Members of this quartet have been playing together for over 20 years in various ensembles, e.g. at ENSEMBLE 2INCQ, an improvising tentet that has been performing numerous concerts between 1994 and 2002.
Marianne Schuppe is a singer, improviser, writer and teacher focusing on voice and flexibility between words and music. Besides her interpreting works of Giacinto Scelsi and Morton Feldman, she performs solo and in various ensembles, and has been involved in radioplays, life-performance and music-theatre. Her voice and performance style have inspired composers to write solo pieces for her incoporating inprovisation and conceptual work.
Hans Tammen is a composer/guitarist whose music has been described as a journey through the land of unending sonic operations, and his playing as reverse engineering of the guitar. Primarily he works with the "Endangered Guitar", a hybrid interactive guitar/software instrument for guitar-controlled live sound processing.
Georg Wolf has been working between mainstream & free, theatremusic, pedagogic work and radio broadcasts, but focuses since 1987 primarily on improvised music.
Michael Vorfeld presents an extreme and unique world of percussive sounds. His set-up consists of various percussion instruments and self-designed string instruments. His uncommon playing methods and further instrumental preparations complete the sound, leading to a multi-layered and dense sonic world.
François Couture - Monsieur Délire
A judicious choice for a title: the Kärpf is a Swiss mountain, and this record is nothing short than a Continental Europe free improvisation summit between vocalist Marianne Schuppe, Hans Tammen on prepared guitar, bassist Georg Wolf and percussionist Michael Vorfeld. One long live piece (25 minutes), followed by five shorter ones, all recorded in 2000-2001. Was it worth releasing these tapes a decade after the fact? Yes, if only for the high level of interaction found here. The long track “Vrin” is especially stimulating.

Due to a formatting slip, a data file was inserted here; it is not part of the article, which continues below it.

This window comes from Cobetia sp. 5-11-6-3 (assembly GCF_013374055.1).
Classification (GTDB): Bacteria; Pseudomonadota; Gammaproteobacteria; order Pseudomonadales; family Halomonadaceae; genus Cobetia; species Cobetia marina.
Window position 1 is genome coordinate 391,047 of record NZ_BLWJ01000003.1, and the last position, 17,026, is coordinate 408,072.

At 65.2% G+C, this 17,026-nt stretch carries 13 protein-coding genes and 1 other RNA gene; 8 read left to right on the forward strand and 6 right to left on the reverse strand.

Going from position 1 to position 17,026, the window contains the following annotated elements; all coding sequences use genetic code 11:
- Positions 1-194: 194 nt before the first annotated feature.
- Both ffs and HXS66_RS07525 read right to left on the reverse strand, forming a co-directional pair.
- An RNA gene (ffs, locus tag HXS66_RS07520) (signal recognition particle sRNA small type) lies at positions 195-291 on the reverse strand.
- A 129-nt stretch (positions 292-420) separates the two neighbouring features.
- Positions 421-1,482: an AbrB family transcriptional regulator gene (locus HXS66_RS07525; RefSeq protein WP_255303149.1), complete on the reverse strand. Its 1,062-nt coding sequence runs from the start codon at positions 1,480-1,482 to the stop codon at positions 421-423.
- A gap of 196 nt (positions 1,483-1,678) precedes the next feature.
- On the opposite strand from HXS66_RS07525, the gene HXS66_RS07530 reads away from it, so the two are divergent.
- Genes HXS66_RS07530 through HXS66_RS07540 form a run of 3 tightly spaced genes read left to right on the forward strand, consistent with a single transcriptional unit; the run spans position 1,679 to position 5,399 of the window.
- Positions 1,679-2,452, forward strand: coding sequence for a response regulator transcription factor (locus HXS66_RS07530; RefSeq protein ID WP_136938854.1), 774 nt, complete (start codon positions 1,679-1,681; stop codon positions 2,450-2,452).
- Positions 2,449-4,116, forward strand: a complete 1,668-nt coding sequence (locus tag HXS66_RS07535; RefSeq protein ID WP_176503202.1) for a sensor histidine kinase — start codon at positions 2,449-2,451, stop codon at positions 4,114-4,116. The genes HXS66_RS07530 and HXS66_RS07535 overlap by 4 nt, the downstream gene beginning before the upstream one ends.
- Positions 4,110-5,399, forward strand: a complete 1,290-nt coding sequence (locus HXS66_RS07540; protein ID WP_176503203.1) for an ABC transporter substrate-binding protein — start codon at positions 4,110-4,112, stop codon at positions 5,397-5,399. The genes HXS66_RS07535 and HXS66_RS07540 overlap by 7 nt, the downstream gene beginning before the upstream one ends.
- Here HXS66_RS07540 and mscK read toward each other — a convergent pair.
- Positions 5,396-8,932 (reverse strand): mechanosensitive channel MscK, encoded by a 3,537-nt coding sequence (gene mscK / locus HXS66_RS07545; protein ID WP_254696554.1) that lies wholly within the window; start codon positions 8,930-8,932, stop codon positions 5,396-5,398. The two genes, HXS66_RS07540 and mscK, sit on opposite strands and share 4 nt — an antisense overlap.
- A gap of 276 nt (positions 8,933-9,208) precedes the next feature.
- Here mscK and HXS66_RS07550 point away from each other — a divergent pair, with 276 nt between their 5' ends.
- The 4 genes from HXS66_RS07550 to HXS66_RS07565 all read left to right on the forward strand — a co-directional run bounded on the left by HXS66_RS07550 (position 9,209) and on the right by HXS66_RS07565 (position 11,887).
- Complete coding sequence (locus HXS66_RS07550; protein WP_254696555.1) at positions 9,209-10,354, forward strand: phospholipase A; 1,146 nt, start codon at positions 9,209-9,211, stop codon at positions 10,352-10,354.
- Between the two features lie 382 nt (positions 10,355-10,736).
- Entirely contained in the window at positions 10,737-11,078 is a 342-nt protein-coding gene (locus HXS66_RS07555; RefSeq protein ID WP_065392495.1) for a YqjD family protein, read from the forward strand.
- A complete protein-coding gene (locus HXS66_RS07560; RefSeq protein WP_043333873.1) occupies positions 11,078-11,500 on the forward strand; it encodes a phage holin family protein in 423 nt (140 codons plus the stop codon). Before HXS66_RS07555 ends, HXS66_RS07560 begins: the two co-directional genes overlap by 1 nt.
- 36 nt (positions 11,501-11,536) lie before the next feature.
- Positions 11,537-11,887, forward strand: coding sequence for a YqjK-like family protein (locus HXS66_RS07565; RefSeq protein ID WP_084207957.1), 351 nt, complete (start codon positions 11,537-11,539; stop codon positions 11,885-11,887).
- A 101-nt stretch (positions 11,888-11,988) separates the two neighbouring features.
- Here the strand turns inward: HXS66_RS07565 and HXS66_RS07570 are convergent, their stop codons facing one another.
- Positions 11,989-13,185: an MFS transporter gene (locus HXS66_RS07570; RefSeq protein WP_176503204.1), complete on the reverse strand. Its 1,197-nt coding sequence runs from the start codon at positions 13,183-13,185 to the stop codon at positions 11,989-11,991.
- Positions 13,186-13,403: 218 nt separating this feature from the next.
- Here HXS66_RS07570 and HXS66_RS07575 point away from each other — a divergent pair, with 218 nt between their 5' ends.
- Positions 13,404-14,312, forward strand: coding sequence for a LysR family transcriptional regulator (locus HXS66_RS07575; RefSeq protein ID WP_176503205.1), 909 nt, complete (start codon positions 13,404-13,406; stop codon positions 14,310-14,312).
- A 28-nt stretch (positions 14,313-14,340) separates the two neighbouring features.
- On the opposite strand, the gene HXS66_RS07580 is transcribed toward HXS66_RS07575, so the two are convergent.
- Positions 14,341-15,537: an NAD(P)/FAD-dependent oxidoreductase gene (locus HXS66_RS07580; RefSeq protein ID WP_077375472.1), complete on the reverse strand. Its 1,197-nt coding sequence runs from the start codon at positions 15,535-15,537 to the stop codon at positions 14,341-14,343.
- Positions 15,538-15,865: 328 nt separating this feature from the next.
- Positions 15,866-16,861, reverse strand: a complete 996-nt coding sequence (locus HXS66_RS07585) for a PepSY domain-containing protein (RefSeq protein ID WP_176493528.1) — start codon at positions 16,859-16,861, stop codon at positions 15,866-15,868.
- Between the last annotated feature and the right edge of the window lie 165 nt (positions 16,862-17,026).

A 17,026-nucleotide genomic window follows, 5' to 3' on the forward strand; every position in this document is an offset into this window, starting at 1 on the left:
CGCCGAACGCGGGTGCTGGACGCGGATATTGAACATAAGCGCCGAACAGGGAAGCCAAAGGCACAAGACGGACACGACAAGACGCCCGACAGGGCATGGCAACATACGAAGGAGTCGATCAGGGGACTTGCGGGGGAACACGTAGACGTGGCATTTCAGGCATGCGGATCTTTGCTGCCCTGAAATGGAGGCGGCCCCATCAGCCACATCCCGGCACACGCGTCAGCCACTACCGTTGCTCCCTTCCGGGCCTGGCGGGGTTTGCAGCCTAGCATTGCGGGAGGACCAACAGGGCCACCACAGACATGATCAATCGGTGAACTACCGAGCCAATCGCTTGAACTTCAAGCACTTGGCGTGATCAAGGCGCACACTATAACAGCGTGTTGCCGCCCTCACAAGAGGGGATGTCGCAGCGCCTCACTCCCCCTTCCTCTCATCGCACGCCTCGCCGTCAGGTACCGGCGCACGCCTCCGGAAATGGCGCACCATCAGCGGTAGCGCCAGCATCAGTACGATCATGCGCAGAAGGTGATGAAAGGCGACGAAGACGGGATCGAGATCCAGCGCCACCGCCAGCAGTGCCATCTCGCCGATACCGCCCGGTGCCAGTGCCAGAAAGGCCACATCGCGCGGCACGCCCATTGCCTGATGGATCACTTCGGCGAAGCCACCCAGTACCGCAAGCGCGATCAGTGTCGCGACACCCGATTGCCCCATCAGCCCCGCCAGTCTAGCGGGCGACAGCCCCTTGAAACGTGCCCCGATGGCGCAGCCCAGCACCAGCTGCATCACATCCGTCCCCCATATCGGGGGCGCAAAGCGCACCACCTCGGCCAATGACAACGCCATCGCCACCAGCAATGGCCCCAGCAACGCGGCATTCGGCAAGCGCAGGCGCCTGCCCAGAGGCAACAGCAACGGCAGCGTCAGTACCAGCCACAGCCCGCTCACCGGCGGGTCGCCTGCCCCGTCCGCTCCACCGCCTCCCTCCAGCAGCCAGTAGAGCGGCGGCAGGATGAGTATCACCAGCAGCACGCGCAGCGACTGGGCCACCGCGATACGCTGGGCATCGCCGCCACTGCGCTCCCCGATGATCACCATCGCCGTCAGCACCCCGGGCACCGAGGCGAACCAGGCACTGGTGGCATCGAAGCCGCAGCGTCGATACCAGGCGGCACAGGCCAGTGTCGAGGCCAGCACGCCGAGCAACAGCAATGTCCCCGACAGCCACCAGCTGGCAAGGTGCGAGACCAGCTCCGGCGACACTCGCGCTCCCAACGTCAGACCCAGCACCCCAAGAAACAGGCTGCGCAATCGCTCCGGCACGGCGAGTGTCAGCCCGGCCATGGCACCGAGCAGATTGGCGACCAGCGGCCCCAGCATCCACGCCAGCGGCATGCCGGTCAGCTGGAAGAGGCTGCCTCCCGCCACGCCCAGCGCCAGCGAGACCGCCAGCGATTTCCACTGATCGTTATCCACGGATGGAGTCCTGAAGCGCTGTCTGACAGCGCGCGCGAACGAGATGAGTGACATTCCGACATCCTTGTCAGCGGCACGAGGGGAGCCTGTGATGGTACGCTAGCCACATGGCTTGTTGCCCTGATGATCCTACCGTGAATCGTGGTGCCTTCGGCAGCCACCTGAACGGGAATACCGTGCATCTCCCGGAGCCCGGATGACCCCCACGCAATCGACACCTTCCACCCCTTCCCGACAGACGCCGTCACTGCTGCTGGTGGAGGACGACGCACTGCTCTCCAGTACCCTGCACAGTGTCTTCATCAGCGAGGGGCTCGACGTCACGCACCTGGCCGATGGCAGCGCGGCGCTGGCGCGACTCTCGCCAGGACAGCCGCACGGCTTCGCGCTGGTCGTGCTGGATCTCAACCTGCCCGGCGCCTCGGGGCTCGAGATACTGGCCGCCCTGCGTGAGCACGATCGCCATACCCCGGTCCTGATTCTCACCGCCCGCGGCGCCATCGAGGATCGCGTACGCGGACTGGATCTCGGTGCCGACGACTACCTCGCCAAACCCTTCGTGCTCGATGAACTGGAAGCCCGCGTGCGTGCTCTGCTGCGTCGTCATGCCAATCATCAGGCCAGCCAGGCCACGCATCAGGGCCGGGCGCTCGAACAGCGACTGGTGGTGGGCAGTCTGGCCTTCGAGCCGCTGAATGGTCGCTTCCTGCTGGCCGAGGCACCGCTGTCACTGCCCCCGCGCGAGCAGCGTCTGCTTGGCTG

Ed Pinsent - The Sound Projector
Splendid album and a fascinating inventive approach to four-piece acoustic group improv on Kärpf (AHA 1002) – one of three new items we got recently from Acheulian Handaxe. The four players don’t seem too hurried about rushing into one of those familiar improvising situations where all play at once and are determined to scrabble up the atmosphere with scrapey strings and where percussion is used largely as a battlefield preparation. Instead George Wolf (bass) and Michael Vorfeld (percussion and string instruments) use odd and isolated sounds, and quietly delineate unusual abstract spaces where every horizon is tilted sideways and each man must fare as best he can, balancing on stilts or springs as the occasion demands. In this zone, the “soloists” (and I use the word ironically) Hans Tammen contributes his “endangered guitar” and the vocalist Marianne Schuppe drops in urgent spoken mutterings, perhaps using the German tongue, as rapidly as any sewing machine can patch up your sports coat.
The effect of all this, particularly on the longer tracks, verges on the surreal – when you play this you get more than just an unusual combination of sounds, and the very atmosphere seems charged with genuine mystery, as though all four were facing a smoking gun to the west and a hangman’s noose to the east. This release is renewing my interest in the notion of “dynamic space” in performed music, and a greater sense of co-operation among musical players I doubt I shall meet again in the next 48 hours. Naturally one would love to know more about the precise configuration of that “endangered guitar”, but when a man is bringing home the musical bacon in such fine style as this, I deem it unwise to ask questions about the providence of such bounty.
released April 4, 2011
Tracks 1 + 6 recorded live at Caligari, Wiesbaden, Jan 30, 2000
Tracks 2 - 5 recorded 2001
Recording by Joachim Zoepf
Mastering by Paul Geluso, Harvestworks, NYC
Texts inspired by Ludwig Hohl, Jugendtagebuch, 1998
The Acheulian Handaxe appeared first around 1.4 million years ago. For about 1 million years it was used by early humans
throughout the Pleistocene period without significant design changes. Modern archeological evidence suggests that the handaxe was more than just a tool, and was used for elaborate social displays and for sexual selection....more